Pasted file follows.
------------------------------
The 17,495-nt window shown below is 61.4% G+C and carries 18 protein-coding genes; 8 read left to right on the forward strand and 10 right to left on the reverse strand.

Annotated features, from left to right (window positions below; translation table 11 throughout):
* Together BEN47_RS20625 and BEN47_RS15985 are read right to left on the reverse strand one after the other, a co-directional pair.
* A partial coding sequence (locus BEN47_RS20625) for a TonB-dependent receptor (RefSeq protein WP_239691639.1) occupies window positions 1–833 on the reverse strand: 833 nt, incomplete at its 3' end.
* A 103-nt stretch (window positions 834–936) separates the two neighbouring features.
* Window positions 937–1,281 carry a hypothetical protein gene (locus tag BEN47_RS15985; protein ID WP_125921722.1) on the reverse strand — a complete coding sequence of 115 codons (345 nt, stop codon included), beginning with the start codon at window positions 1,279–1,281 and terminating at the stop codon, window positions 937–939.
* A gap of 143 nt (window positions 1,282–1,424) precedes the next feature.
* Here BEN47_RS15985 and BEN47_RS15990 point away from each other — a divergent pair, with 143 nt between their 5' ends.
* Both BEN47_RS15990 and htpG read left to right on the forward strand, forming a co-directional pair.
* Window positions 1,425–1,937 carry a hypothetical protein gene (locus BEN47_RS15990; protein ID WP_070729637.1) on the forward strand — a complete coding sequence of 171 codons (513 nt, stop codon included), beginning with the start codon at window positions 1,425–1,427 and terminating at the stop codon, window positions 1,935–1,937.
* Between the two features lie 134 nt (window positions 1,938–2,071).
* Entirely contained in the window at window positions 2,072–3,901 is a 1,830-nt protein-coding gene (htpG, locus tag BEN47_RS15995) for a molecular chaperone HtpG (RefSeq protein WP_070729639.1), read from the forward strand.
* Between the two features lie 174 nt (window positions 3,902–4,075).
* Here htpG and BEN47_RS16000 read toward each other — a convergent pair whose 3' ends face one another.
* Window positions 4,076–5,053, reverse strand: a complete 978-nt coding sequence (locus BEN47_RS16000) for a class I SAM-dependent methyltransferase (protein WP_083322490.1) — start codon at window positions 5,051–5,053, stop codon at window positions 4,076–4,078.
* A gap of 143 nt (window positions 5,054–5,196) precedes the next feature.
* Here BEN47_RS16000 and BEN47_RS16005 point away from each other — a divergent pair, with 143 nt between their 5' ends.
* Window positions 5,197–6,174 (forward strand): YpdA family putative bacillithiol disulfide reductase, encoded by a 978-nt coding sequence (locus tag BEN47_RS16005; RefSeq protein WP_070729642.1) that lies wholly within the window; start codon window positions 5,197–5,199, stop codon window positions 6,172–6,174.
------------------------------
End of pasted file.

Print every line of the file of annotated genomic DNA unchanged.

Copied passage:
The 17,495-nt window shown below is 61.4% G+C and carries 18 protein-coding genes; 8 read left to right on the forward strand and 10 right to left on the reverse strand.

Annotated features, from left to right (window positions below; translation table 11 throughout):
* Together BEN47_RS20625 and BEN47_RS15985 are read right to left on the reverse strand one after the other, a co-directional pair.
* A partial coding sequence (locus BEN47_RS20625) for a TonB-dependent receptor (RefSeq protein WP_239691639.1) occupies window positions 1–833 on the reverse strand: 833 nt, incomplete at its 3' end.
* A 103-nt stretch (window positions 834–936) separates the two neighbouring features.
* Window positions 937–1,281 carry a hypothetical protein gene (locus tag BEN47_RS15985; protein ID WP_125921722.1) on the reverse strand — a complete coding sequence of 115 codons (345 nt, stop codon included), beginning with the start codon at window positions 1,279–1,281 and terminating at the stop codon, window positions 937–939.
* A gap of 143 nt (window positions 1,282–1,424) precedes the next feature.
* Here BEN47_RS15985 and BEN47_RS15990 point away from each other — a divergent pair, with 143 nt between their 5' ends.
* Both BEN47_RS15990 and htpG read left to right on the forward strand, forming a co-directional pair.
* Window positions 1,425–1,937 carry a hypothetical protein gene (locus BEN47_RS15990; protein ID WP_070729637.1) on the forward strand — a complete coding sequence of 171 codons (513 nt, stop codon included), beginning with the start codon at window positions 1,425–1,427 and terminating at the stop codon, window positions 1,935–1,937.
* Between the two features lie 134 nt (window positions 1,938–2,071).
* Entirely contained in the window at window positions 2,072–3,901 is a 1,830-nt protein-coding gene (htpG, locus tag BEN47_RS15995) for a molecular chaperone HtpG (RefSeq protein WP_070729639.1), read from the forward strand.
* Between the two features lie 174 nt (window positions 3,902–4,075).
* Here htpG and BEN47_RS16000 read toward each other — a convergent pair whose 3' ends face one another.
* Window positions 4,076–5,053, reverse strand: a complete 978-nt coding sequence (locus BEN47_RS16000) for a class I SAM-dependent methyltransferase (protein WP_083322490.1) — start codon at window positions 5,051–5,053, stop codon at window positions 4,076–4,078.
* A gap of 143 nt (window positions 5,054–5,196) precedes the next feature.
* Here BEN47_RS16000 and BEN47_RS16005 point away from each other — a divergent pair, with 143 nt between their 5' ends.
* Window positions 5,197–6,174 (forward strand): YpdA family putative bacillithiol disulfide reductase, encoded by a 978-nt coding sequence (locus tag BEN47_RS16005; RefSeq protein WP_070729642.1) that lies wholly within the window; start codon window positions 5,197–5,199, stop codon window positions 6,172–6,174.